There are all sorts of easy entries into Historical Wargaming, simple rules, low costs from rules to play with few figures or ready-made armies.  Personally, I see the real issue at times, being the expectations of the established wargamers–the ones who have been in the hobby for a decade or more.  There was a recent article in Miniature Wargames where the author, an old gamer talks about passing the baton to the newer generation of wargamers. He mentioned an incident at a con where a high schooler from a SF game came over to his group’s table, beautifully laid out, looking it over.  The author turned to the kid and said, ‘Want to try out a real wargame?”  I can imagine what kid was thinking, how the high level of detail, time and expense represented before him simply put the whole experience outside his world…that and the suggestion that what he was doing was somehow not up to the Historical Wargaming standards.  The author sadly noted the young man said no and did not return.

    The entry-level was perceived as too high.

    Our hobby is rather odd in that respect.  We don’t have recognized entry-levels or ‘levels’ of rigor–if that is the word. Most other hobbies have well-delineated ‘levels’ of involvement, some flowing naturally out of the particular pasttime like poker, other are more structured.  The radio-controlled Airplane hobby have off-the-self flyers through to true scale kits where every rivet is accounted for and the planes drop bombs and tail hooks. Obviously, the entry level is the ready-made plane, just as the true scale models demand experienced modelers.  Some hobby flyers never get beyond the Sunday flight with their ready-made plane and have fun, others are building for model and flight competitions and dog-fight tournaments and everyone finds their particular involvement fun.  What I haven’t seen happen is the True Flight enthusiast saying the Sunday flyer isn’t really part of the hobby [lazy?], or vice versa.  And of course, the Sunday flyer does and always will outnumber the True Scale modelers.  Racquet Ball is the same thing. The folks who go a couple of times a week are seen as in the same sport as those who compete in city tournaments.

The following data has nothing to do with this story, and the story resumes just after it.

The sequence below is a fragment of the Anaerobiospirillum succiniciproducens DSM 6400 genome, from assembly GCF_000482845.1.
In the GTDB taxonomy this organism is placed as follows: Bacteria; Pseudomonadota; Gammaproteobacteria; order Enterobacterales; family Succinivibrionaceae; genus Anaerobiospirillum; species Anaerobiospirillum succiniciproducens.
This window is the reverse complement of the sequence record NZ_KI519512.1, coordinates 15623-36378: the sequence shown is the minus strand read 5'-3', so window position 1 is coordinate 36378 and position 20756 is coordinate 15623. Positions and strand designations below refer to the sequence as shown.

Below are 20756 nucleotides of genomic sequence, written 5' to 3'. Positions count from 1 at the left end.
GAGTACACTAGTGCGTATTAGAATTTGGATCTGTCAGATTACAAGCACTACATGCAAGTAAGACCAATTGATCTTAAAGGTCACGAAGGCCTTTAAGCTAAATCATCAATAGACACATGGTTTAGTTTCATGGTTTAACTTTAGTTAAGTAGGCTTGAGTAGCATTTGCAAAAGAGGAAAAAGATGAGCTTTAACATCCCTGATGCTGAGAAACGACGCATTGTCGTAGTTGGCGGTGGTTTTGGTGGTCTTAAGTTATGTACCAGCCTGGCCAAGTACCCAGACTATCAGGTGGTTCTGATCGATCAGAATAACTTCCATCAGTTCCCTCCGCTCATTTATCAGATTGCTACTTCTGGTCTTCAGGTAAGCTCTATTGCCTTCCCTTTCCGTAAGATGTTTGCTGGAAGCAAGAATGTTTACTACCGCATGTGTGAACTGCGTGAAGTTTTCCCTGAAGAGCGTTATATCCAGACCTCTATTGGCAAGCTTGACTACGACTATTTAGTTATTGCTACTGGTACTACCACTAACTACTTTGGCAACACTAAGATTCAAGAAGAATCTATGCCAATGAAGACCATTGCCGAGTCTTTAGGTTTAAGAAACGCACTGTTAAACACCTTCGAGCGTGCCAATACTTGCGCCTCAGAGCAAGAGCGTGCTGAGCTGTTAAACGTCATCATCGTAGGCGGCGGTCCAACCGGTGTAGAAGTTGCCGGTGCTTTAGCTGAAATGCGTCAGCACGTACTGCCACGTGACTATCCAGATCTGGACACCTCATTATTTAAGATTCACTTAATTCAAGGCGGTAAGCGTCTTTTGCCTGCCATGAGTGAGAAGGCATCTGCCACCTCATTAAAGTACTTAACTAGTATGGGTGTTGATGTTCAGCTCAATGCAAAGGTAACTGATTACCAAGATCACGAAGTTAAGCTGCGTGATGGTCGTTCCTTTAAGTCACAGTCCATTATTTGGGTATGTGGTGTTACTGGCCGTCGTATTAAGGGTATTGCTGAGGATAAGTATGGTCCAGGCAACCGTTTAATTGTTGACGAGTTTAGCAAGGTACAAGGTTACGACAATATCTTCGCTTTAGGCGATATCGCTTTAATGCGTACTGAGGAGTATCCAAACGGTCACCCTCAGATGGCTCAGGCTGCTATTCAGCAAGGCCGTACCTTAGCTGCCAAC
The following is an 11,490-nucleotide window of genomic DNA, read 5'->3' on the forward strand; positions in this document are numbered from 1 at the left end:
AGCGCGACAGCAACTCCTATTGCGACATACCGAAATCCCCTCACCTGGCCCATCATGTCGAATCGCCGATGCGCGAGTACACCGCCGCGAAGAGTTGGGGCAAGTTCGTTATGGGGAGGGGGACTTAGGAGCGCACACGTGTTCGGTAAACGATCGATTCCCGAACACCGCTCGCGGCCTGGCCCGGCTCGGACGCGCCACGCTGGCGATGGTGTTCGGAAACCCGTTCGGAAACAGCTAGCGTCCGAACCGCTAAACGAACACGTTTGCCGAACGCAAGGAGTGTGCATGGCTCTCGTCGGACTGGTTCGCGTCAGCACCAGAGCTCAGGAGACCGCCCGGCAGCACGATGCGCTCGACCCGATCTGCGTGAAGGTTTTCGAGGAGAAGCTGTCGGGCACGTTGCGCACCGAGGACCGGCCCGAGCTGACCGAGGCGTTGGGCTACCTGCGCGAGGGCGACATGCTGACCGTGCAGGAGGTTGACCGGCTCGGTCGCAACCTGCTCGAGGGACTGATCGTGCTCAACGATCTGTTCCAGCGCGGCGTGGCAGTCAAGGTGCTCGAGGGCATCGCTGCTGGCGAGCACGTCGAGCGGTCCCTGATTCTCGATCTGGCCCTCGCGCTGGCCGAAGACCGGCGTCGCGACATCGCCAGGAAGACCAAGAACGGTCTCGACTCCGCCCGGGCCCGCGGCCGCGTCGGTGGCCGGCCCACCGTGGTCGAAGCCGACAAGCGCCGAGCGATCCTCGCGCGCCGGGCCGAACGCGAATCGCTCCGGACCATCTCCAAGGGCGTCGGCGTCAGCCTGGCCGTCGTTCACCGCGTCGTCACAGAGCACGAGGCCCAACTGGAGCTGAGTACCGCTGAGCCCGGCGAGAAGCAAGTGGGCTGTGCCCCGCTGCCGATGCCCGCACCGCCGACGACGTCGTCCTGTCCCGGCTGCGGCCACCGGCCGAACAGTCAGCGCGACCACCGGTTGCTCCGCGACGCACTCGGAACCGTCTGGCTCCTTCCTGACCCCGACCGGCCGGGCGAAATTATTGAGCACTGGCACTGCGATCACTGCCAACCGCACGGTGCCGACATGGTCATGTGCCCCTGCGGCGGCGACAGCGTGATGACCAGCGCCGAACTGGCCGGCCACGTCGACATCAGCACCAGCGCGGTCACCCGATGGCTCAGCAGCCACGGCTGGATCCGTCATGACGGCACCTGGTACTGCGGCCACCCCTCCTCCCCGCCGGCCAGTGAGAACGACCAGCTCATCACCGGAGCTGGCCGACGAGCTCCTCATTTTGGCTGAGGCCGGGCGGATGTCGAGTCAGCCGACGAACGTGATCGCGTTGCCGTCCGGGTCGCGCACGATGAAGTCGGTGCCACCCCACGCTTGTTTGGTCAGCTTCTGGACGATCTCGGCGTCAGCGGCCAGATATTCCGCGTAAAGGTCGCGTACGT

Instead, for our hobby, at least on the different hobby lists, there is a continual debate about what the ‘real’ hobby fun is about and ‘should’ be etc where each group claims legitimacy, when every approach is legitimate and part of the hobby, no better or worse than any other….  It is just a matter of the hobby as a whole adopting this view as do RC modelers.  After a decade in the hobby, that ‘entry-level’ player will, like me, have widened his interests, even if he aways plays with unpainted figures.  Jonathan Reinhart, who does the Podcast  Wargaming Recon  still plays with unpainted figures, likes simple rules and ready-made miniatures, though his group has great painters that he plays with using popular historical wargame rules like Black Powder.    I don’t anyone would call him a ‘lazy gamer’ or not helping to build the hobby.

    It is about perspective.

     

    • This reply was modified 6 years, 2 months ago by McLaddie.
    • This reply was modified 6 years, 2 months ago by McLaddie.
    #26663
    Mike
    Keymaster

    I wonder if it is not so much what age you were when you started, but what age you are now.
    Back in my teens I would think nothing of spending 3 or 4 hours a night painting my men.